A quickly thinking airplane captain narrowly avoided a head-on crash at an airport in Colorado last year after unclear communication between two aircraft and the traffic control center resulted in one plane taking off and the other landing on the same runway at the same time, a new report found.
"I hope you don’t hit us," the captain of Beechcraft B300 King Air said, according to a new report from the National Transportation Safety Board (NTSB) released Wednesday. The comment came as the captain was landing on runway 10 at Yampa Valley Airport (HDN) in Hayden at the same time JetBlue Airbus A320 was departing from the same runway.
Flight data showed the two planes were approximately 2.2 miles apart when the incident took place, the NTSB's final report said.
The final report released Wednesday culminated a nearly yearlong investigation of the incident that happened on Jan. 22, 2022, when JetBlue Airways flight 1748 incurred a tail strike on its takeoff from runway 10, resulting in substantial damage to the airplane.
No one was injured during the incident, and the NTSB determined the tail strike as an accident.
Video of the takeoff appears to show the plane entering into a steep ascent, with the back of the plane hitting the ground.
On Jan. 22, 2022, both aircraft coordinated with the Denver air route traffic control center (ARTCC) for their respective flight plans, the report found.
According to the report, the JetBlue aircraft believed King Air was several miles out and was intending to land on runway 10 behind them, allowing them to think they had clearance to continue with their departure.
King Air, mentioning both "runway 28" and "runway 10" in communications, was actually intending to land on the runway in front, and needed the runway clear to do so.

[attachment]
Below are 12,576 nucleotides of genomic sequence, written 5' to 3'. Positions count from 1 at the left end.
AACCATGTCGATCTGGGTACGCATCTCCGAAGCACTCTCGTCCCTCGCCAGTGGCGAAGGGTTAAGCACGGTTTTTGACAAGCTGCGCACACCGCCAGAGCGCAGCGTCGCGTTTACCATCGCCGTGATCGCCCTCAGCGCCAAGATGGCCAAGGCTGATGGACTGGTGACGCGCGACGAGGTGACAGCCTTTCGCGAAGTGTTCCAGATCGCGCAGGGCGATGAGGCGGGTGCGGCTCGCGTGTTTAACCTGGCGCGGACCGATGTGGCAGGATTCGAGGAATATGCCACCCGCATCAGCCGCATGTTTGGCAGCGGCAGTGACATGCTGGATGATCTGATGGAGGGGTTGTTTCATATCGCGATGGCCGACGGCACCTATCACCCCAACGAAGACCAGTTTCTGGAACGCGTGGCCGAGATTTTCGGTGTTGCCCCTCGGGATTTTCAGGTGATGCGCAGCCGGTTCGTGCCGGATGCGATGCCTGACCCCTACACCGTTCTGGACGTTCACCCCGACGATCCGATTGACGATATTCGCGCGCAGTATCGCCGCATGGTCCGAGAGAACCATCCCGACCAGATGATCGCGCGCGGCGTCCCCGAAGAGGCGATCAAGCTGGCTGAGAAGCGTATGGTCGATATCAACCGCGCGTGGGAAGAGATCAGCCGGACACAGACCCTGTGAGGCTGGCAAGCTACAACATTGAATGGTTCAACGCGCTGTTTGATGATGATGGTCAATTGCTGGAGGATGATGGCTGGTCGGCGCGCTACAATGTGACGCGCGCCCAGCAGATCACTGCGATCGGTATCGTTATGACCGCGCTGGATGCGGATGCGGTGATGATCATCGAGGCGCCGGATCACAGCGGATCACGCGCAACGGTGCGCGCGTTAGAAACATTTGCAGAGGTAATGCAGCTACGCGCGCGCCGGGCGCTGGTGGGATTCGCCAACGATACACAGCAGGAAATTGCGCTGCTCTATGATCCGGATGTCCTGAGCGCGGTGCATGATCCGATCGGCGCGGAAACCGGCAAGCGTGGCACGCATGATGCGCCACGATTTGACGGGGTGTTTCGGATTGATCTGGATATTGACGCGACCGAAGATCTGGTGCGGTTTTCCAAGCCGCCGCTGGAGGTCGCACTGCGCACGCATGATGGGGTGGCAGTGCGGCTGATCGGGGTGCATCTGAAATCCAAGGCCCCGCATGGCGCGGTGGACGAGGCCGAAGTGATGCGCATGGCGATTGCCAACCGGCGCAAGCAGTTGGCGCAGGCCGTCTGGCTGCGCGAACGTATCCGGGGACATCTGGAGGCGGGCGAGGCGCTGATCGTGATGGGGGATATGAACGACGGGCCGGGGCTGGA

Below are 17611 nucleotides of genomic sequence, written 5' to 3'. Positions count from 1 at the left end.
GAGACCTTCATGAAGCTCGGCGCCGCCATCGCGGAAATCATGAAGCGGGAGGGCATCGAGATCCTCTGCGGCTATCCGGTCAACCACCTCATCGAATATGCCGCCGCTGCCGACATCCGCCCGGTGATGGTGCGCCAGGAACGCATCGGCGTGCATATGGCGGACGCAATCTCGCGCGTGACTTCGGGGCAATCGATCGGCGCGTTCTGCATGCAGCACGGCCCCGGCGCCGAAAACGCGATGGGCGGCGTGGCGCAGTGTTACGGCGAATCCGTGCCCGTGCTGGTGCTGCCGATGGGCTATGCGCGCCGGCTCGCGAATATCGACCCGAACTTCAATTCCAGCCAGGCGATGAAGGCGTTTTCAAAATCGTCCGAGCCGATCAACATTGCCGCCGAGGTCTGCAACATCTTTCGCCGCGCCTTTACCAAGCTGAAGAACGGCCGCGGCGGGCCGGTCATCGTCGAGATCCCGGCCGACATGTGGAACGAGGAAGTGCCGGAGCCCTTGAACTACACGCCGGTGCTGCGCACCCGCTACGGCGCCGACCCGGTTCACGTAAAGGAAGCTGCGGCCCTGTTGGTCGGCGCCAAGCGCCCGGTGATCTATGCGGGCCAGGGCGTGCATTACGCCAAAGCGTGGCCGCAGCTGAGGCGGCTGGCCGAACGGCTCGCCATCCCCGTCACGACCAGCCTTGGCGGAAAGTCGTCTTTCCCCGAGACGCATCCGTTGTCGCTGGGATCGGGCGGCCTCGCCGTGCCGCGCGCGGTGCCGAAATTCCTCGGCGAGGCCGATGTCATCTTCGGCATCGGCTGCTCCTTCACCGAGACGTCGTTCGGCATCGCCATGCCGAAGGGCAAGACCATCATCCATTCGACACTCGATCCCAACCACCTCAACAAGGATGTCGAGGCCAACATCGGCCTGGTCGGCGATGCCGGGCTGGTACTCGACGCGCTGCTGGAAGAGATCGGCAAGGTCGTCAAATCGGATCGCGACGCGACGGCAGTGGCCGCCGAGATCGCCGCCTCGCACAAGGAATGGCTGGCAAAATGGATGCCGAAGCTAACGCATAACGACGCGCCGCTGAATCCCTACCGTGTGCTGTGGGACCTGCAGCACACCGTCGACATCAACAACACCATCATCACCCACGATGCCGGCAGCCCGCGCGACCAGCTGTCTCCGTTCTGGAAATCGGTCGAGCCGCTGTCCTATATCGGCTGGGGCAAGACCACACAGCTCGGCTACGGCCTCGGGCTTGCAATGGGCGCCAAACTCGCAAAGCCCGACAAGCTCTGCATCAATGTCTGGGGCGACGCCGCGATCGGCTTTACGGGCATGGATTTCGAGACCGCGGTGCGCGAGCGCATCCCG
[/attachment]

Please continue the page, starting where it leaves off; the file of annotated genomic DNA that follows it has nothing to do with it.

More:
At the same time King Air was intending to land, the JetBlue aircraft resumed its procedural departure, getting approval from Denver ARTCC and also announcing on common traffic advisory frequency (CTAF) that they were leaving the ramp area and were taxiing to runway 10 for departure.
The Universal Communications Frequency (UNICOM) operator warned both aircraft about "multiple aircraft" near the airport.
The JetBlue captain, who had over 11,000 flight hours at the time of the incident, and his co-pilot, who had 3,300 hours at the time of the incident, claim they never saw the other plane during the otherwise routine takeoff.
He then proceeded with a hasty takeoff to get out of the way of the plane he thought was coming behind them.
Upon seeing the mistake, the captain raised the nose of the aircraft more quickly than normal "due to his surprise about encountering head-on landing traffic." The plane exceeded its pitch limit, which caused the tail strike.
The JetBlue flight crew, who were destined for Florida, soon reported the tail strike and landed at Denver International Airport, following procedure to land as soon as possible to assess possible damage.
Yampa Valley Regional Airport does not have flight controllers directing traffic, according to local reports. It relies on radio communication between planes and facilities in Denver to coordinate safe travel.
The NTSB determined that there had been poor communication, which resulted in this accidental misunderstanding.
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